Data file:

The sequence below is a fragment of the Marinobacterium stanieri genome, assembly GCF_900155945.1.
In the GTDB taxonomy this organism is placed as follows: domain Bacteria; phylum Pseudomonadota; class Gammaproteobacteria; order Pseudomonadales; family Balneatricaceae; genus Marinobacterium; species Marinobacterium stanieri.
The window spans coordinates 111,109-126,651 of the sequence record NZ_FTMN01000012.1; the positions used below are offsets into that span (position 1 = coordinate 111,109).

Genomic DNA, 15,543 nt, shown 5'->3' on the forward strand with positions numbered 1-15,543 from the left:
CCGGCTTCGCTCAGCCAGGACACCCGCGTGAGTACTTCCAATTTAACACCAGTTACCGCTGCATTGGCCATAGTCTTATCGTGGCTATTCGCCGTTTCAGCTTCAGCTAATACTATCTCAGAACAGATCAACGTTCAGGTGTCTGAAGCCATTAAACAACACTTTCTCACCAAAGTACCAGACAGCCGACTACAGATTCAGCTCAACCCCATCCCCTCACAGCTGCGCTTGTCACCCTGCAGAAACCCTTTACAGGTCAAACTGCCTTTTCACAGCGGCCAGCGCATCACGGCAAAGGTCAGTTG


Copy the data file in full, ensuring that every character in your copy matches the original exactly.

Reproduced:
The sequence below is a fragment of the Marinobacterium stanieri genome, assembly GCF_900155945.1.
In the GTDB taxonomy this organism is placed as follows: domain Bacteria; phylum Pseudomonadota; class Gammaproteobacteria; order Pseudomonadales; family Balneatricaceae; genus Marinobacterium; species Marinobacterium stanieri.
The window spans coordinates 111,109-126,651 of the sequence record NZ_FTMN01000012.1; the positions used below are offsets into that span (position 1 = coordinate 111,109).

Genomic DNA, 15,543 nt, shown 5'->3' on the forward strand with positions numbered 1-15,543 from the left:
CCGGCTTCGCTCAGCCAGGACACCCGCGTGAGTACTTCCAATTTAACACCAGTTACCGCTGCATTGGCCATAGTCTTATCGTGGCTATTCGCCGTTTCAGCTTCAGCTAATACTATCTCAGAACAGATCAACGTTCAGGTGTCTGAAGCCATTAAACAACACTTTCTCACCAAAGTACCAGACAGCCGACTACAGATTCAGCTCAACCCCATCCCCTCACAGCTGCGCTTGTCACCCTGCAGAAACCCTTTACAGGTCAAACTGCCTTTTCACAGCGGCCAGCGCATCACGGCAAAGGTCAGTTG